"I'm convinced, just as we found the strength in the 20th century to bring about the fall of a wall made of concrete and barbed wire, we shall now show that necessary strength to overcome the walls of the 21st century," Merkel said.
She said those were "walls in our minds, walls of short-sighted self-interest, walls between the present and the future."
In a rare address to a joint session of Congress just ahead of the 20th anniversary of the fall of the Berlin Wall, Merkel said next month's high-stakes climate summit in Copenhagen hinged on strong US and European commitments.
"No doubt about it, in December, the world will look to us, to the Europeans and to the Americans," she said.
Merkel also thanked Americans for their support as the Berlin Wall fell 20 years ago, telling the US lawmakers that Germany would never forget the country's help.
"I know, we Germans know, how much we owe to you our American friends. And we shall never, I personally shall never, ever forget this," said Merkel, who herself grew up in communist East Germany.
Merkel said Europe and America were united by common bonds of history and shared values.
"It was this basis of values that ended the Cold War and it is this basis of values that enables us now to stand the test of our times."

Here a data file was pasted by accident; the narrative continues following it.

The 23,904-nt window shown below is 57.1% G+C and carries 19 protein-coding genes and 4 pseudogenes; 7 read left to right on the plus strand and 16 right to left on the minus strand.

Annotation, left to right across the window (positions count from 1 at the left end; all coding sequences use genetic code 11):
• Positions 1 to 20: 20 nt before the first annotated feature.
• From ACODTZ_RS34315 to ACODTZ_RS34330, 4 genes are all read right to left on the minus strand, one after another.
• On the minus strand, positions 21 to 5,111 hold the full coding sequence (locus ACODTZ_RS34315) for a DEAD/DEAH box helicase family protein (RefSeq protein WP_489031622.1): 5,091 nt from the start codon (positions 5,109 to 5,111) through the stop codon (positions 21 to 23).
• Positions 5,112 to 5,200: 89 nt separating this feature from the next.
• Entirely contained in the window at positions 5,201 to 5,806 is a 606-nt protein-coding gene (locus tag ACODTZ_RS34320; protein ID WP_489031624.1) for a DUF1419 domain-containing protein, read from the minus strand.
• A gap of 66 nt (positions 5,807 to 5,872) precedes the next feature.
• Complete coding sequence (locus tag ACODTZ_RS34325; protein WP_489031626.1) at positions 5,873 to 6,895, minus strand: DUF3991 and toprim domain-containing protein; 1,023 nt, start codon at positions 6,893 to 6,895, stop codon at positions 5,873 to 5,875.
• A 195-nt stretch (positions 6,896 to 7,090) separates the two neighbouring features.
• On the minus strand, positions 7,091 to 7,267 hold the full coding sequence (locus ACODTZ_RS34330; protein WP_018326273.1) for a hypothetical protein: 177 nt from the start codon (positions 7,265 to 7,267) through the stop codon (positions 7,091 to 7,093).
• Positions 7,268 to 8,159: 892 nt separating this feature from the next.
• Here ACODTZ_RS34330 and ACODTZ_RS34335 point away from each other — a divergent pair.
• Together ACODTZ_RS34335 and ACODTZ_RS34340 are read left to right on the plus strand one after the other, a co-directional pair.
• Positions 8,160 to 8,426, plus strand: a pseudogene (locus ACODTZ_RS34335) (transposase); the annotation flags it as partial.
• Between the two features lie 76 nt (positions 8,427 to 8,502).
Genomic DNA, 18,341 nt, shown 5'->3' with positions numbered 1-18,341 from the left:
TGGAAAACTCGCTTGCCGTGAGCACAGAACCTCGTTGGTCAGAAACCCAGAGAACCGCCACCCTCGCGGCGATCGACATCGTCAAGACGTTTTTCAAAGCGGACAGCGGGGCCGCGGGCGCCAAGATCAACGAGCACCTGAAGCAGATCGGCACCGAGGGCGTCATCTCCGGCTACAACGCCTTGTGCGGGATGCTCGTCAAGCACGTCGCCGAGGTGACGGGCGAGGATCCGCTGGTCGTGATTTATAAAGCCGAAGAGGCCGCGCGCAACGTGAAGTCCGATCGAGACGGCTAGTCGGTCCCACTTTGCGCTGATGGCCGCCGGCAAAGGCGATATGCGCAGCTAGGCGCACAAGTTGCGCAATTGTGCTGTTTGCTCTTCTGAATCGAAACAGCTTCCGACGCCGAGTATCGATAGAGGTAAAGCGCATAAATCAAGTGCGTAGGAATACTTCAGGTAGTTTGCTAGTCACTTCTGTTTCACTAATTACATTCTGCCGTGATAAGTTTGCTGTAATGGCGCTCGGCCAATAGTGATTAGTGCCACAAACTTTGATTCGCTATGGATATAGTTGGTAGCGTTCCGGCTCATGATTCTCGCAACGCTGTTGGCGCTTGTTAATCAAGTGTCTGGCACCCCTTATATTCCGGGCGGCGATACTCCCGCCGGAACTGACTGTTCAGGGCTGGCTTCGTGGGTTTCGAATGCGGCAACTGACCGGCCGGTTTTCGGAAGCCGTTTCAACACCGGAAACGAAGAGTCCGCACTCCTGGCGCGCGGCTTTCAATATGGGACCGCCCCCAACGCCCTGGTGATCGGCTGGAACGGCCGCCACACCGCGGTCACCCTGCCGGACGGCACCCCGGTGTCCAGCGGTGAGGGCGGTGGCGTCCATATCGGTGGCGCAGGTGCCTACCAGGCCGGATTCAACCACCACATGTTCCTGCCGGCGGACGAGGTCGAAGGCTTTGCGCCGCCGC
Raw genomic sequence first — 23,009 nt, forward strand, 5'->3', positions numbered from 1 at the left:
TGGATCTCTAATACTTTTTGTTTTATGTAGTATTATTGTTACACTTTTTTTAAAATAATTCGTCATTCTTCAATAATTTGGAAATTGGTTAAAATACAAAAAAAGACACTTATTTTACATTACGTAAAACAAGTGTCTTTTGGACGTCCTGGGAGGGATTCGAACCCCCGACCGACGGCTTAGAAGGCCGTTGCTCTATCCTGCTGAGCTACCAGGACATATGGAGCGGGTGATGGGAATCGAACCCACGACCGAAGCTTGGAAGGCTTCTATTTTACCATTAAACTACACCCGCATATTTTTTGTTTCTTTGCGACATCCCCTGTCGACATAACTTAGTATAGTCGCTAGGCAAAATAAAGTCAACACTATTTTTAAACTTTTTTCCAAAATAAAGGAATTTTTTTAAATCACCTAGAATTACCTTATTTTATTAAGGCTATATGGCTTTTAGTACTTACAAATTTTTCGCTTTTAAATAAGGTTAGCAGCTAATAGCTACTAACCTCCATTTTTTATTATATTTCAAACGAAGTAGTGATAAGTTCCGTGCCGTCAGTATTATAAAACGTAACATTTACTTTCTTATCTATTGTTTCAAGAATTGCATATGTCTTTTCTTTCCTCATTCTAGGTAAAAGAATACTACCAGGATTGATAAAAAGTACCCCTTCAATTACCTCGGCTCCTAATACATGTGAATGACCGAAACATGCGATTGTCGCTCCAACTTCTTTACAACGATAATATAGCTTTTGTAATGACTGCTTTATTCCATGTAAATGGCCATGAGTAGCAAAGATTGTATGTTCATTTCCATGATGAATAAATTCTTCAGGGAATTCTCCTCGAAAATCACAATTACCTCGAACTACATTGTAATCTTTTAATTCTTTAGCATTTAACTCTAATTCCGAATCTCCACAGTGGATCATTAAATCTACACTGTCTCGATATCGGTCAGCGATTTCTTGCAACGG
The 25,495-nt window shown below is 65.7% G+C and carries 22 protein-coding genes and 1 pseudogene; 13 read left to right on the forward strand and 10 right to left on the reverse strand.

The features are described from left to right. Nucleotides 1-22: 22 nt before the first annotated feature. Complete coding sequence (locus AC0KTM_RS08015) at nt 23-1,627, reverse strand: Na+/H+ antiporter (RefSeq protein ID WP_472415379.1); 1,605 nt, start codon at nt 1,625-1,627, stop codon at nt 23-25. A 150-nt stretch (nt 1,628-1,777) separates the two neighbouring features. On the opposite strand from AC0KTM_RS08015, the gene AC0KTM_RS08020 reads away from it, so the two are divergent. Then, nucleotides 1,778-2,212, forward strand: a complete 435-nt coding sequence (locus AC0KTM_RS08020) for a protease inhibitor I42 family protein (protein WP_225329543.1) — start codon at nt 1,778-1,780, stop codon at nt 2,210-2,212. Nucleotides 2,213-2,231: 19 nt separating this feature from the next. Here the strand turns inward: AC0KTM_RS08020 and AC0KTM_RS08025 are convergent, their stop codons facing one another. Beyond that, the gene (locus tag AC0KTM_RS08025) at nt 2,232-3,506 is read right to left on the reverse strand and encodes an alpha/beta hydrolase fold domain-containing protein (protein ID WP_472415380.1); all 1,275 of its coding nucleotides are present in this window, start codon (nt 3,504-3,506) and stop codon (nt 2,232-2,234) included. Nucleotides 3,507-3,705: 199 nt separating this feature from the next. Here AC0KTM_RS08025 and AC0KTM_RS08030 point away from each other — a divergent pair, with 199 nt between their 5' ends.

Calling her chance to speak before a joint session of the US legislature an “honour,” Merkel touched on several pressing international issues including global warming, Afghanistan and Iran's controversial nuclear ambitions.
"A nuclear bomb in the hands of an Iranian president who denies the Holocaust, threatens Israel and denies Israel the right to exist is unacceptable," she said.
Merkel is only the second German chancellor to address the US legislature, after West German leader Konrad Adenauer spoke to separate sessions of each chamber in 1957.
Praise from Obama
Earlier on Tuesday, Merkel met with US President Barack Obama at the White House, where he hailed Germany as a strong ally on Tuesday and paid tribute to Merkel's leadership.
"The alliance between the United States and Germany has been an extraordinary pillar of the transatlantic relationship," Obama said, seated beside Merkel in the Oval Office.
He also praised Merkel for being at the vanguard of efforts to combat climate change. Obama said thanks to Berlin's commitment, countries around the world are "beginning to recognise why it is so important that we work in common in order to stem the potential catastrophe that could result if we continue to see global warming go unabated."
Obama also noted that Germany has been a staunch supporter of US military efforts in Afghanistan.
"We appreciate the sacrifices of German soldiers in Afghanistan, and our common work there to bring peace and stability to Afghanistan and to create the environment in which the Afghan people themselves can provide for their own security," he said.
Merkel's first US trip since winning a second term in September focused on the future of transatlantic ties, but also the demise of European communism, two decades after the fall of the Berlin Wall.
Merkel said she had always been inspired by the American Dream despite growing up behind the Iron Curtain.
"For me it was the land of unattainable promise," she said.
Obama said the German leader "understands what it's like to be under the shadow of a dictatorial regime, and to see how freedom has bloomed in Germany, how it has become the centrepiece for an extraordinarily strong European Union."